UK economic crisis hitting Scots as official economic figures remain grim
Scottish news: News in Scotland - Thursday
Scotland’s independence may boost the fishing industry
In the event of regaining independence, Scotland could join the European Free Trade Association, Jim Sillars and Gordon Wilson, former leader and Deputy Leader of the SNP proposed. This proposal could be the answer to a rebuff from the EU, although, as they point out: "As the EU's major oil producer and important contributor to the Common Fisheries Policy, Scotland is not in the position of a beggar at the Brussels gate."
Scotland is still stuck in recession
One of Scotland’s leading economic think-tanks announced yesterday (Wednesday) that the country’s economy is stuck in recession which is described as a continuing “after-shock “of the 2008 financial crisis. The institute declared:” It is not until 2014 that we see much pick-up in growth.”
- SNP under pressure to reevaluate EU policy
- Independence dividend of Trident equates to 18 hospitals, claims SNP
- SNP hit back at Lib Dems over home rule
- US-made weapons found in Syria amidst threat of regional conflict
- Scottish North Sea - Shell deal provokes call for revenues not to be milked by UK treasury
Salmond is not leaving the political scene
On the day Alex Salmond became Scotland’s longest serving First Minister he said he has no intention of going “on and on” in politics. He noted he had no plans to leave the scene immediately because of the independence referendum due in 2014. But he ducked questions about his future if voters reject his bid to take Scotland out of the UK.
SNP accuses council of snubbing Sturgeon
Scotland’s biggest Labour-run council was accused by the SNP for snubbing Deputy First Minister Nicola Sturgeon over an offer to speak at a major economic conference. The Scottish Government had proposed Ms Sturgeon, who is also a Glasgow MSP, to speak at Glasgow's annual State of the Economy Conference. However, the offer was rebuffed by the council in favour of an invite to former chancellor Alistair Darling.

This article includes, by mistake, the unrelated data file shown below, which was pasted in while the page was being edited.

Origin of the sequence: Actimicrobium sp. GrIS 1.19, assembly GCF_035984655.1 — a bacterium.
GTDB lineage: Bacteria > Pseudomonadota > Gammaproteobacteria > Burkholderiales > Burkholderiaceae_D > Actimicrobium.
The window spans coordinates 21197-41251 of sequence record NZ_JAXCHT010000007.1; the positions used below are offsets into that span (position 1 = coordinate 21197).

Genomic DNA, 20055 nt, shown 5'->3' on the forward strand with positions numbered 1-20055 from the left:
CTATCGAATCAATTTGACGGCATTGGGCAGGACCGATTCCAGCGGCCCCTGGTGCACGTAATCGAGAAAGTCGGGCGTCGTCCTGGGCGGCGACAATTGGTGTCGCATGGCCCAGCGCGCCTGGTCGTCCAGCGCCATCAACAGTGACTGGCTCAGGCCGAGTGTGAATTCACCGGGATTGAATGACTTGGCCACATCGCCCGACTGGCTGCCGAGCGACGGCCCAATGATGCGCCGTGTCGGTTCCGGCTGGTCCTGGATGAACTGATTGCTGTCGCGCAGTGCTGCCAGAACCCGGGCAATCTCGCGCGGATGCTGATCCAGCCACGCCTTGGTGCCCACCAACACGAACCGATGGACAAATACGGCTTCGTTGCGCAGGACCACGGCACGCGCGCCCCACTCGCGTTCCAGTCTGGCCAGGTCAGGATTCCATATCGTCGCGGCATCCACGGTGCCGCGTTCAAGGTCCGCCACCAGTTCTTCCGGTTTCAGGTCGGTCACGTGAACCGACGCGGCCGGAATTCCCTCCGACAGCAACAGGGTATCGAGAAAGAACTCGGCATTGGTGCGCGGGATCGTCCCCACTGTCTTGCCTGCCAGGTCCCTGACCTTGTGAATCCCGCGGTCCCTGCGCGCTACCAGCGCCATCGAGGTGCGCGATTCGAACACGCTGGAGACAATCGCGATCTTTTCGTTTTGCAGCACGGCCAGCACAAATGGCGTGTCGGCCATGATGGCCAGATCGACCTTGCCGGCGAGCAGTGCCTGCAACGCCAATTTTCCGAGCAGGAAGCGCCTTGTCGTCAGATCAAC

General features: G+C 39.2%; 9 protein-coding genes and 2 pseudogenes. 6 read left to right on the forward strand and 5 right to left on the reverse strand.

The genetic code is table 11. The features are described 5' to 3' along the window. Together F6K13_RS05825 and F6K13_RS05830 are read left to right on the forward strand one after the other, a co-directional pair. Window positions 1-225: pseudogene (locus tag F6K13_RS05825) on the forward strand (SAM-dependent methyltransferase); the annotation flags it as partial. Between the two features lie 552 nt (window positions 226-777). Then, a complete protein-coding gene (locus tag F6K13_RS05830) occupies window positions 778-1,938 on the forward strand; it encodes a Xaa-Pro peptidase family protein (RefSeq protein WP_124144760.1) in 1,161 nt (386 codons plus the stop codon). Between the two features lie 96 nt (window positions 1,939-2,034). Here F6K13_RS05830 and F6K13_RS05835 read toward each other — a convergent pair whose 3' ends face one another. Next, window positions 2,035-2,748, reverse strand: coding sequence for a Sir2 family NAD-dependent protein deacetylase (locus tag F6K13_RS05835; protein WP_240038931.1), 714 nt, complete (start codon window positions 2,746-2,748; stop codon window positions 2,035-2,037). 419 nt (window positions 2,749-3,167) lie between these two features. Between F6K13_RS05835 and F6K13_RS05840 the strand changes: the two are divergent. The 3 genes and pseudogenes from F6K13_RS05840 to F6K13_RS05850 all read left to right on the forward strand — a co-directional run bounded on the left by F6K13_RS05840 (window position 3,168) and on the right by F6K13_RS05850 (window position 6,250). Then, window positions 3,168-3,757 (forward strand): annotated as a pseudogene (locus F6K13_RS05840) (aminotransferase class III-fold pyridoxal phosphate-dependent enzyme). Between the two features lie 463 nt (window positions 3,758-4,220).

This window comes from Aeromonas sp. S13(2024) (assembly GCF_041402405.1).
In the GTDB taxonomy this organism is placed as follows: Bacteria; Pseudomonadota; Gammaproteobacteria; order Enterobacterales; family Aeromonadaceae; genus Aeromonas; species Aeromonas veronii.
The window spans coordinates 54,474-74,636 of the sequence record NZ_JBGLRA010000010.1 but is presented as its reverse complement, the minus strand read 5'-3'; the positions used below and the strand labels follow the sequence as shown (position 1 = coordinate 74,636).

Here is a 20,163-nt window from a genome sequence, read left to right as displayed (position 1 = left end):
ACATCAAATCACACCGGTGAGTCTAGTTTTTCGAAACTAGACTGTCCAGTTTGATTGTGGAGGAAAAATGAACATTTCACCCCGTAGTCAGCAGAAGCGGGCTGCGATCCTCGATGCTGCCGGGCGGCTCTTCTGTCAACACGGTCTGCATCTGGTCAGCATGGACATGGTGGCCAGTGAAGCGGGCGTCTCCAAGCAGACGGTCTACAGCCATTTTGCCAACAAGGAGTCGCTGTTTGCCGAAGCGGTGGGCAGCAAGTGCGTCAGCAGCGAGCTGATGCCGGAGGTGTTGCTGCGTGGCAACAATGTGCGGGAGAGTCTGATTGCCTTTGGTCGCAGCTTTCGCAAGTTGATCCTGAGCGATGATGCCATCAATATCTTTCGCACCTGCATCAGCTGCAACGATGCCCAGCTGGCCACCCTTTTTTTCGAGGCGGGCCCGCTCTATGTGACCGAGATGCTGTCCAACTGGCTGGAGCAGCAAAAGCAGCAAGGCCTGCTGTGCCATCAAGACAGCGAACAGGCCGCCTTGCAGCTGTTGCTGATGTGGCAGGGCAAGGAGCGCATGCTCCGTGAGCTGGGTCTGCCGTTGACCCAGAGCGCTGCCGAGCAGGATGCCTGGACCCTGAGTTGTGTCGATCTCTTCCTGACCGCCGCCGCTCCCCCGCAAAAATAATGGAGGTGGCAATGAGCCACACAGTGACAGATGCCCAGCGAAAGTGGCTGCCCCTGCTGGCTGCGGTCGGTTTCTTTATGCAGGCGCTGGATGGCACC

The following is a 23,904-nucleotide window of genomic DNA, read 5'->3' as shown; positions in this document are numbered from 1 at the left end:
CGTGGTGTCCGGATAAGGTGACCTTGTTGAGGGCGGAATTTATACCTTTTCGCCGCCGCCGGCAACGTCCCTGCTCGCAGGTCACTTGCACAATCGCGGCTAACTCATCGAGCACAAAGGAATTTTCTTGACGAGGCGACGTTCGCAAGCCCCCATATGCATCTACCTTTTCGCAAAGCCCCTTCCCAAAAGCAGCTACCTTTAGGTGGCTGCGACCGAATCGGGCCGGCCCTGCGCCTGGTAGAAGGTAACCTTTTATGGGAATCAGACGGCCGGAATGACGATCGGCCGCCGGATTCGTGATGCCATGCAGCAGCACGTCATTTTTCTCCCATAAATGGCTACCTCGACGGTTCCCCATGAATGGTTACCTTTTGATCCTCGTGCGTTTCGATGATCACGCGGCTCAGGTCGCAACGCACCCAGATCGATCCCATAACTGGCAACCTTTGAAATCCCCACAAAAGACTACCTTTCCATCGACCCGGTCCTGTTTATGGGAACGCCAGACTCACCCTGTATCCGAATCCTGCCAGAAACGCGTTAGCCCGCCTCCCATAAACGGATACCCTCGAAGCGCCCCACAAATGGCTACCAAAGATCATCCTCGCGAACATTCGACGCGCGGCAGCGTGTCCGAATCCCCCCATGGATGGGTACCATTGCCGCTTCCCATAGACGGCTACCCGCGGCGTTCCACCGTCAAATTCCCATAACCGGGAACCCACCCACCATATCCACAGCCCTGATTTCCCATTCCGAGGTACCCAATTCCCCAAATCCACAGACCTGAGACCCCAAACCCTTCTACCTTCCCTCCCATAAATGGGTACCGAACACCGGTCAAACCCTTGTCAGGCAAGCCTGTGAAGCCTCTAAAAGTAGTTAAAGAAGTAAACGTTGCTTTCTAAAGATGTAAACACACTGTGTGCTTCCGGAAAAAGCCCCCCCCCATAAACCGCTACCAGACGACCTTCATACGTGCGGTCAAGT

Half of Scotland carries “ginger gene”
The team at ScotlandsDNA believe that up to half of the nation’s population may be hidden carriers of the so-called red hair gene, which can be passed on to their children or grandchildren. Alistair Moffat, managing director of ScotlandsDNA, said: “There should be no more ginger jokes, because as much as half of Scotland might carry these variants.”
Alex Salmond argues over famous Scot with old university lecturer
Yesterday, on the landmark day of his 2002nd day in office, Alex Salmond made the claim that the legacy of Adam Smith has been “used and abused” by the Adam Smith institute, which is run by a university contemporary of Alex Salmond, Dr Eamonn Butler. While Salmond wanted to stress that other parts of Smith’s works, like morality, are often overlooked,Butler stated: ”Smith would have regarded a nation, like Scotland today, that was dependent on government for nearly three-quarters of its national income, as being the most dismal tyranny.”
UK and WORLD
Cameron asks for 'dementia friends' to solve crisis
A project called Dementia Friends will aim to train one million people to spot the signs of dementia and lend support to sufferers. Trends show that the number of sufferers will double over the next thirty years leading to David Cameron describing the situation as a national crisis.
Bank of England to halt new money creation